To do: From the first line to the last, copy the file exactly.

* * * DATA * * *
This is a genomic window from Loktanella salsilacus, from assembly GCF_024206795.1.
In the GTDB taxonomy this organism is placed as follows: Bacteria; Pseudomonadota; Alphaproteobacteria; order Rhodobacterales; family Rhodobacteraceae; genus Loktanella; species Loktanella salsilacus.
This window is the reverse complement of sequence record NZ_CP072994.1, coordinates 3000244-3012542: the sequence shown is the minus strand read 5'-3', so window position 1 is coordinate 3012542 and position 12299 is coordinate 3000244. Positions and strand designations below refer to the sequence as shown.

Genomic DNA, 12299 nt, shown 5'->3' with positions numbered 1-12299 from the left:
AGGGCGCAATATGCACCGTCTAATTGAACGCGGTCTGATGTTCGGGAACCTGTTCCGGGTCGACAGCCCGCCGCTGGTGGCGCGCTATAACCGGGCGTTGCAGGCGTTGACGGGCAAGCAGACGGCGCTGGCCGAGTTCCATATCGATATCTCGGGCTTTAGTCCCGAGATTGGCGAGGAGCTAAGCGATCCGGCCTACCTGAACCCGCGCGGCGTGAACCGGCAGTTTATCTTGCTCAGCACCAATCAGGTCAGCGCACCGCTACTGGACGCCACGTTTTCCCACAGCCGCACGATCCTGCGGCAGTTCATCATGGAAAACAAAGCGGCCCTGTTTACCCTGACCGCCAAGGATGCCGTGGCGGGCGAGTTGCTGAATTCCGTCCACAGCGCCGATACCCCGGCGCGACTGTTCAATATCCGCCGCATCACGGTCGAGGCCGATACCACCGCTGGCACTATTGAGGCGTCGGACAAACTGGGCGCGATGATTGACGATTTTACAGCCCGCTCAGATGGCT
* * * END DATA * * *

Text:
This is a genomic window from Loktanella salsilacus, from assembly GCF_024206795.1.
In the GTDB taxonomy this organism is placed as follows: Bacteria; Pseudomonadota; Alphaproteobacteria; order Rhodobacterales; family Rhodobacteraceae; genus Loktanella; species Loktanella salsilacus.
This window is the reverse complement of sequence record NZ_CP072994.1, coordinates 3000244-3012542: the sequence shown is the minus strand read 5'-3', so window position 1 is coordinate 3012542 and position 12299 is coordinate 3000244. Positions and strand designations below refer to the sequence as shown.

Genomic DNA, 12299 nt, shown 5'->3' with positions numbered 1-12299 from the left:
AGGGCGCAATATGCACCGTCTAATTGAACGCGGTCTGATGTTCGGGAACCTGTTCCGGGTCGACAGCCCGCCGCTGGTGGCGCGCTATAACCGGGCGTTGCAGGCGTTGACGGGCAAGCAGACGGCGCTGGCCGAGTTCCATATCGATATCTCGGGCTTTAGTCCCGAGATTGGCGAGGAGCTAAGCGATCCGGCCTACCTGAACCCGCGCGGCGTGAACCGGCAGTTTATCTTGCTCAGCACCAATCAGGTCAGCGCACCGCTACTGGACGCCACGTTTTCCCACAGCCGCACGATCCTGCGGCAGTTCATCATGGAAAACAAAGCGGCCCTGTTTACCCTGACCGCCAAGGATGCCGTGGCGGGCGAGTTGCTGAATTCCGTCCACAGCGCCGATACCCCGGCGCGACTGTTCAATATCCGCCGCATCACGGTCGAGGCCGATACCACCGCTGGCACTATTGAGGCGTCGGACAAACTGGGCGCGATGATTGACGATTTTACAGCCCGCTCAGATGGCT